Skip this Video
Download Presentation
Multiple Causes

Loading in 2 Seconds...

play fullscreen
1 / 18

Multiple Causes - PowerPoint PPT Presentation

  • Uploaded on

Students Who Are Gifted and Underachieving: Why & What Can We Do? Victoria B. Damiani, Ed.D., NCSP Director, IUP Center for Gifted Education. Multiple Causes. Inappropriate expectations Inadequate/Inappropriate educational programming Family factors Personal characteristics.

I am the owner, or an agent authorized to act on behalf of the owner, of the copyrighted work described.
Download Presentation

PowerPoint Slideshow about ' Multiple Causes' - beverly-ramos

An Image/Link below is provided (as is) to download presentation

Download Policy: Content on the Website is provided to you AS IS for your information and personal use and may not be sold / licensed / shared on other websites without getting consent from its author.While downloading, if for some reason you are not able to download a presentation, the publisher may have deleted the file from their server.

- - - - - - - - - - - - - - - - - - - - - - - - - - E N D - - - - - - - - - - - - - - - - - - - - - - - - - -
Presentation Transcript

Students Who Are Gifted and Underachieving: Why & What Can We Do?Victoria B. Damiani, Ed.D., NCSPDirector, IUP Center for Gifted Education

multiple causes
Multiple Causes
  • Inappropriate expectations
  • Inadequate/Inappropriate educational programming
  • Family factors
  • Personal characteristics
inappropriate expectations
Inappropriate Expectations
  • Incomplete assessments
  • Assessments misread or not read
  • Disabilities or emotional factors missed
  • Program doesn’t match assessment results
educational programming
Educational Programming
  • Fails to challenge
  • Not academic
  • Study skills not developed
  • Not enough time spent with other capable students
  • Anti-intellectual climate
  • Student’s interests ignored
  • Crazy schedule
family factors
Family Factors
  • Disorganization
  • Conflict (often between father & son, but daughters can also be affected)
  • Modeling underachievement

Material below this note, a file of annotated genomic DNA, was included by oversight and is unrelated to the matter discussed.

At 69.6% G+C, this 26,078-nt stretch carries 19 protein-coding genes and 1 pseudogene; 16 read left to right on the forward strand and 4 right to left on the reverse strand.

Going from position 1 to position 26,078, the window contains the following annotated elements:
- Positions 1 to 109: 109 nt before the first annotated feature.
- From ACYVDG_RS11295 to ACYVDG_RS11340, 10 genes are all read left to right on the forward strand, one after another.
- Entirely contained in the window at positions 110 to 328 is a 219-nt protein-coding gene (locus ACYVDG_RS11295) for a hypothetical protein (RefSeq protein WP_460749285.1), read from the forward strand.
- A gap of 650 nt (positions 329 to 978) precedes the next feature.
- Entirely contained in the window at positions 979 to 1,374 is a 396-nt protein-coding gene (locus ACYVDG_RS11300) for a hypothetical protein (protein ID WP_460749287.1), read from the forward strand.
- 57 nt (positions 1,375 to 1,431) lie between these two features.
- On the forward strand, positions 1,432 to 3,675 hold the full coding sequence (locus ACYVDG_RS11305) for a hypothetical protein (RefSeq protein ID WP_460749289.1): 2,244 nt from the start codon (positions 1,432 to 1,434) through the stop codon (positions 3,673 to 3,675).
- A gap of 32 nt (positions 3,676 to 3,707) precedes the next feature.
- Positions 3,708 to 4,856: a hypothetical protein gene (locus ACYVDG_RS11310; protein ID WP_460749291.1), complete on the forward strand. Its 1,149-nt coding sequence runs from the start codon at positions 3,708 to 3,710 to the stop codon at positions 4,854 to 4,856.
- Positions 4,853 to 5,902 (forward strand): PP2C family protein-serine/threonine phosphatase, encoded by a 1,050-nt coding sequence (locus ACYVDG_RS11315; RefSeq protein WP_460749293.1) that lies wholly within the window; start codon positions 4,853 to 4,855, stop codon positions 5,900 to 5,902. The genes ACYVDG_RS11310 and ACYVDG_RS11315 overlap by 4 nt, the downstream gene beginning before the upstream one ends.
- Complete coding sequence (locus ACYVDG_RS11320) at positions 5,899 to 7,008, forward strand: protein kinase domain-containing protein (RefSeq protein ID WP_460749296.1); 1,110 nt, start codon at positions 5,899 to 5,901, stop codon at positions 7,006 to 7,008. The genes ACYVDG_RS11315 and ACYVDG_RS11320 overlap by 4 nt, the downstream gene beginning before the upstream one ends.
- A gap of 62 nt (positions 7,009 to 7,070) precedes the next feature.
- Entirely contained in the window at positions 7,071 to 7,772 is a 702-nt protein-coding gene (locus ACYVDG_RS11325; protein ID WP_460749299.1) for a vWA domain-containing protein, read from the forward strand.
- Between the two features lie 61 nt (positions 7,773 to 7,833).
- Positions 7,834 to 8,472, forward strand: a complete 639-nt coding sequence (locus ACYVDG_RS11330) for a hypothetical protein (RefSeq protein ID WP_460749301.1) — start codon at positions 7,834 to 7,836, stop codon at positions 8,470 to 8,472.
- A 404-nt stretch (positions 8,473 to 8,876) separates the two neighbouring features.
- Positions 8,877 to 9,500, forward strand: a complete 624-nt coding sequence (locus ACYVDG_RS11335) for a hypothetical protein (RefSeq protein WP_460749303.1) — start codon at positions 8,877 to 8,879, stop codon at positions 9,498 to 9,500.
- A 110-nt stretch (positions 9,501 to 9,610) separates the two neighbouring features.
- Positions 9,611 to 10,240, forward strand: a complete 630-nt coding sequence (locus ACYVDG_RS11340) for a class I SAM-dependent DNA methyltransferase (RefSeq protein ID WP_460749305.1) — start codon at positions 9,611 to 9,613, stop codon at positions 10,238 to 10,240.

• Modeling devaluation of educational system
  • UA a form of aggression against parent
  • Parents take on too much responsibility
  • Parents have inappropriate expectations
characteristics of student
Characteristics of Student
  • Lack of motivation
  • Negative feelings about school
  • Poor study/work skills
  • Inaccurate beliefs about self/school
  • Fear of success/failure
  • Poor concentration
but most common factors are
But, Most Common Factors Are:
  • Inability to self-monitor in learning & performance
  • Lack of motivation
  • Emotional issues such as perfectionism and depression
  • Inappropriate educational programming
  • Begin with educational program
    • Least intrusive
    • Required by regulation
    • Carries potential for prevention of UA in other students
    • Most research available
    • Expertise present among educators
to assess appropriateness of program for any student you must know at least
To assess appropriateness of program for any student you must know at least:
  • Academic levels/skills in reading and math (Standardized & curriculum based)
  • Achievement history
  • Study & work habits
  • Results of any full MDT assessments

Adjust program accordingly/Share with student & parents

move next to related services that are educational in nature
Move Next to Related Services that are Educational in Nature
  • Career exploration
  • Real world experiences
  • Study/organizational skill instruction
  • Relationship with adult
  • Exploration of student interests
  • Educational time spent with other capable students
  • Variety of extra-curricular activities
thirdly fully evaluate self monitoring social emotional family issues
Thirdly, fully evaluate self-monitoring, social, emotional, & family issues
  • Depression
  • Perfectionism
  • Anxiety
  • Family factors
  • Student’s self-regulation & self-messages
  • May present as disinterest
  • May present as anger/rebellion
  • Will be evident in other parts of child’s life
  • Is treatable
  • Requires careful psychological assessment that can be done at school
  • Will most likely be treated outside of school, but a school component is essential
  • May begin work but not complete
  • May do one part of assignment well and others not at all
  • Pattern usually evident over time
  • May be familial connection
  • Interventions can be done at school if symptoms are not too severe
  • May be related to one subject only
  • May be related to one activity only, such as testing
  • May coexist with perfectionism
  • Can appear with or without a history
  • Can be addressed at school if focused and not generalized
  • If addressed outside will need a school component as well
family factors1
Family Factors
  • Accurate information about student’s strengths & needs may help
  • May be related to family cognitions about giftedness
  • Will often be evident if parents & student are seen together
  • May generalize beyond academics
  • Can be addressed at school if focus is on school-related issues & intervener is appropriately trained
student self regulation messages
Student Self-regulation & messages
  • Cognitions regarding giftedness
  • Self-reports of thoughts & feelings when doing academic work
  • Metacognitive interview (Rafoth, 1999)
  • Time and materials report
cogntive behavioral interventions
Cogntive-Behavioral Interventions
  • Goal setting & Tracking (teach to record their own behavior)
  • Modeling (self-messages for organization)
  • Organization (step by step through a project)
  • Rubrics for self-evaluation
cognitive behavioral interventions
Cognitive Behavioral Interventions
  • Have student practice positive self-talk
  • Teach relaxation techniques
  • Teach self-reward
  • Use self-report rating scales to get baseline & assess progress
  • Student participation in development of plan is essential